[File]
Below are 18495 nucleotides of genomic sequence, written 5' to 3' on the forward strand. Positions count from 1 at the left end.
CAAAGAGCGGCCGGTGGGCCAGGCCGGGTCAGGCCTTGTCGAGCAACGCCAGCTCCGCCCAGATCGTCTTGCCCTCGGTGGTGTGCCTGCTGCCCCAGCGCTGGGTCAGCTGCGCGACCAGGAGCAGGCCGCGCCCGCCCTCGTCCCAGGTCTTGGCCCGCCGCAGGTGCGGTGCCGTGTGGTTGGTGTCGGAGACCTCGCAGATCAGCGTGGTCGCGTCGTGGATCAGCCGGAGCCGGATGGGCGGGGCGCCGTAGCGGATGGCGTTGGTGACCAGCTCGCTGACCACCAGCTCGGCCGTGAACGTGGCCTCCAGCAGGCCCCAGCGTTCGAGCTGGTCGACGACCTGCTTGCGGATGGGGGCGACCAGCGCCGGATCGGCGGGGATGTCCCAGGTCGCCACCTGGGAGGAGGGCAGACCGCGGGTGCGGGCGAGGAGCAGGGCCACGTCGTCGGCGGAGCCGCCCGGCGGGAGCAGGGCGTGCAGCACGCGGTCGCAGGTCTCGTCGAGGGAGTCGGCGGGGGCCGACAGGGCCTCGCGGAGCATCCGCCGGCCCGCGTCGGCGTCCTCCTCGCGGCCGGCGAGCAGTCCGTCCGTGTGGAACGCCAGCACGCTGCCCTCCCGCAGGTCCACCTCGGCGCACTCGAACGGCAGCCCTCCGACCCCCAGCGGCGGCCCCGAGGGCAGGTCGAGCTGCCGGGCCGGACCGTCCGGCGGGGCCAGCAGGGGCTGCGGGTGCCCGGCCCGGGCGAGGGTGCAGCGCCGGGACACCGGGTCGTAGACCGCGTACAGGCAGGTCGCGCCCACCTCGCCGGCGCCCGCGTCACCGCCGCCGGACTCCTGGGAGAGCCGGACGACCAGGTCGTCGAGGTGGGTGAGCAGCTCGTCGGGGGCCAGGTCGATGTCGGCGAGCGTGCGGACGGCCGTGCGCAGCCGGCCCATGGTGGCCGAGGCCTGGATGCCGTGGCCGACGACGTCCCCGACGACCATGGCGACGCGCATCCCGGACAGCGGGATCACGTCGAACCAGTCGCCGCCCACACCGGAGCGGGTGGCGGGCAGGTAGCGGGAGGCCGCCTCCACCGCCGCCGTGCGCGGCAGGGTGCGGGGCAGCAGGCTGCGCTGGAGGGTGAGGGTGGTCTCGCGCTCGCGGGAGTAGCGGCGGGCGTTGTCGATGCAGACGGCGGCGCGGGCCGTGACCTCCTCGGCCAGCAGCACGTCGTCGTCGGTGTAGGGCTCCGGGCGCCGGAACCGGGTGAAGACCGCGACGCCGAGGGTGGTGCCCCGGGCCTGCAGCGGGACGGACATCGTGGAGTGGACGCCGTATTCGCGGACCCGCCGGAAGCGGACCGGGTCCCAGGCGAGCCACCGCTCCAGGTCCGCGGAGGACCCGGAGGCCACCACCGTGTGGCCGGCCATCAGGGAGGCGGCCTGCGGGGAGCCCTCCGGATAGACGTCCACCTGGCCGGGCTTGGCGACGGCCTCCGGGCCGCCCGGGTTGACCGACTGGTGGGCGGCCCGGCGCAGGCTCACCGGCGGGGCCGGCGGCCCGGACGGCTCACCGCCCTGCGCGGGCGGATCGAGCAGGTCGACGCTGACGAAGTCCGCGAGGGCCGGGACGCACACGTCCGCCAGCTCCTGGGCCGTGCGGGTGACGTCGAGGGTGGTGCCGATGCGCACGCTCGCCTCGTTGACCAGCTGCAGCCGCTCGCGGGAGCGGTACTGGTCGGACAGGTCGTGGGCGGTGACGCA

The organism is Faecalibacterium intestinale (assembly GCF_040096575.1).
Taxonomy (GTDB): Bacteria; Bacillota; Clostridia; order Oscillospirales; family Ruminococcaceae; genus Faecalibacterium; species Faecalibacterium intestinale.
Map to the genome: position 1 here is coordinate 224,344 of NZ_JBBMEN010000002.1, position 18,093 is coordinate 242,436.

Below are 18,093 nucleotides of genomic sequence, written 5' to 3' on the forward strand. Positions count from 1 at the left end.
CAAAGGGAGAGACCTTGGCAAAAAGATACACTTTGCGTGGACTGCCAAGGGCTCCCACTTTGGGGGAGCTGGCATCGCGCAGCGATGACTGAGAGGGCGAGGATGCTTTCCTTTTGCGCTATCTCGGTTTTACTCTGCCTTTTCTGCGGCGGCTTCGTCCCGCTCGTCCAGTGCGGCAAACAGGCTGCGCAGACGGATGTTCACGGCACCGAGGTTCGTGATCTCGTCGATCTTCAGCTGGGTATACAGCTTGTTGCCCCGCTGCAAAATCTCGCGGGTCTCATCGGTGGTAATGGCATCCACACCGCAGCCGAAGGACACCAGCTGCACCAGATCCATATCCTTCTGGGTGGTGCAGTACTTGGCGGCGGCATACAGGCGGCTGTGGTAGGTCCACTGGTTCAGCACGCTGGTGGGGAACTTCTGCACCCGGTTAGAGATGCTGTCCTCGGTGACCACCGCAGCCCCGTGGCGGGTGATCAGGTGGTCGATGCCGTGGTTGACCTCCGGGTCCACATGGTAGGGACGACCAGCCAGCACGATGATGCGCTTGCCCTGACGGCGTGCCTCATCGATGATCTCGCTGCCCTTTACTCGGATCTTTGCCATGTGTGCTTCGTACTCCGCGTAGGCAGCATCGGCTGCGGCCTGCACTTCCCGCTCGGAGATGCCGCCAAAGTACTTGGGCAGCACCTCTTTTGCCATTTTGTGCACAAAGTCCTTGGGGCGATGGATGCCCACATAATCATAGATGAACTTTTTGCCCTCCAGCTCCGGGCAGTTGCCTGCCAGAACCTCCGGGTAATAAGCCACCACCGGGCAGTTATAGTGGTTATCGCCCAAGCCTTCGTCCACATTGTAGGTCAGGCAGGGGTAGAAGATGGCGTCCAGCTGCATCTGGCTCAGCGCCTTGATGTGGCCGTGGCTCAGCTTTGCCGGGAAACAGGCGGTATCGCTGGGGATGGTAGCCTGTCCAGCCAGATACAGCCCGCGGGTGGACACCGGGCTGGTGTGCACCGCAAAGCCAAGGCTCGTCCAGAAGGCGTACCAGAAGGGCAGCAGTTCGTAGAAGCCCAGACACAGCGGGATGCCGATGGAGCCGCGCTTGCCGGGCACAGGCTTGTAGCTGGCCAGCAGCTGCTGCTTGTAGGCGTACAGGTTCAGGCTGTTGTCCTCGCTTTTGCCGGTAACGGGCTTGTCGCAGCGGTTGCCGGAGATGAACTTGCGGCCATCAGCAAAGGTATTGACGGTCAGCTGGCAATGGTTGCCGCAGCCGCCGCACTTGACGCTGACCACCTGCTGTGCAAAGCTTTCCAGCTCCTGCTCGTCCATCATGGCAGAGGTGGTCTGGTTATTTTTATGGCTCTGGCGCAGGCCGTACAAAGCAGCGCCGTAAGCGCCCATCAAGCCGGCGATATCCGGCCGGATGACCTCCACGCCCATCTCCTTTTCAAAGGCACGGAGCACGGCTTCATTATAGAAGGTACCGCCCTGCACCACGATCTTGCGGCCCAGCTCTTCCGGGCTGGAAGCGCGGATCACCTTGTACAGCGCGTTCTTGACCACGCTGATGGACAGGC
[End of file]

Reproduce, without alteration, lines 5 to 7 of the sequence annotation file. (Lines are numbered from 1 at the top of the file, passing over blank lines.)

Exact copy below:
Map to the genome: position 1 here is coordinate 224,344 of NZ_JBBMEN010000002.1, position 18,093 is coordinate 242,436.

Below are 18,093 nucleotides of genomic sequence, written 5' to 3' on the forward strand. Positions count from 1 at the left end.
CAAAGGGAGAGACCTTGGCAAAAAGATACACTTTGCGTGGACTGCCAAGGGCTCCCACTTTGGGGGAGCTGGCATCGCGCAGCGATGACTGAGAGGGCGAGGATGCTTTCCTTTTGCGCTATCTCGGTTTTACTCTGCCTTTTCTGCGGCGGCTTCGTCCCGCTCGTCCAGTGCGGCAAACAGGCTGCGCAGACGGATGTTCACGGCACCGAGGTTCGTGATCTCGTCGATCTTCAGCTGGGTATACAGCTTGTTGCCCCGCTGCAAAATCTCGCGGGTCTCATCGGTGGTAATGGCATCCACACCGCAGCCGAAGGACACCAGCTGCACCAGATCCATATCCTTCTGGGTGGTGCAGTACTTGGCGGCGGCATACAGGCGGCTGTGGTAGGTCCACTGGTTCAGCACGCTGGTGGGGAACTTCTGCACCCGGTTAGAGATGCTGTCCTCGGTGACCACCGCAGCCCCGTGGCGGGTGATCAGGTGGTCGATGCCGTGGTTGACCTCCGGGTCCACATGGTAGGGACGACCAGCCAGCACGATGATGCGCTTGCCCTGACGGCGTGCCTCATCGATGATCTCGCTGCCCTTTACTCGGATCTTTGCCATGTGTGCTTCGTACTCCGCGTAGGCAGCATCGGCTGCGGCCTGCACTTCCCGCTCGGAGATGCCGCCAAAGTACTTGGGCAGCACCTCTTTTGCCATTTTGTGCACAAAGTCCTTGGGGCGATGGATGCCCACATAATCATAGATGAACTTTTTGCCCTCCAGCTCCGGGCAGTTGCCTGCCAGAACCTCCGGGTAATAAGCCACCACCGGGCAGTTATAGTGGTTATCGCCCAAGCCTTCGTCCACATTGTAGGTCAGGCAGGGGTAGAAGATGGCGTCCAGCTGCATCTGGCTCAGCGCCTTGATGTGGCCGTGGCTCAGCTTTGCCGGGAAACAGGCGGTATCGCTGGGGATGGTAGCCTGTCCAGCCAGATACAGCCCGCGGGTGGACACCGGGCTGGTGTGCACCGCAAAGCCAAGGCTCGTCCAGAAGGCGTACCAGAAGGGCAGCAGTTCGTAGAAGCCCAGACACAGCGGGATGCCGATGGAGCCGCGCTTGCCGGGCACAGGCTTGTAGCTGGCCAGCAGCTGCTGCTTGTAGGCGTACAGGTTCAGGCTGTTGTCCTCGCTTTTGCCGGTAACGGGCTTGTCGCAGCGGTTGCCGGAGATGAACTTGCGGCCATCAGCAAAGGTATTGACGGTCAGCTGGCAATGGTTGCCGCAGCCGCCGCACTTGACGCTGACCACCTGCTGTGCAAAGCTTTCCAGCTCCTGCTCGTCCATCATGGCAGAGGTGGTCTGGTTATTTTTATGGCTCTGGCGCAGGCCGTACAAAGCAGCGCCGTAAGCGCCCATCAAGCCGGCGATATCCGGCCGGATGACCTCCACGCCCATCTCCTTTTCAAAGGCACGGAGCACGGCTTCATTATAGAAGGTACCGCCCTGCACCACGATCTTGCGGCCCAGCTCTTCCGGGCTGGAAGCGCGGATCACCTTGTACAGCGCGTTCTTGACCACGCTGATGGACAGGC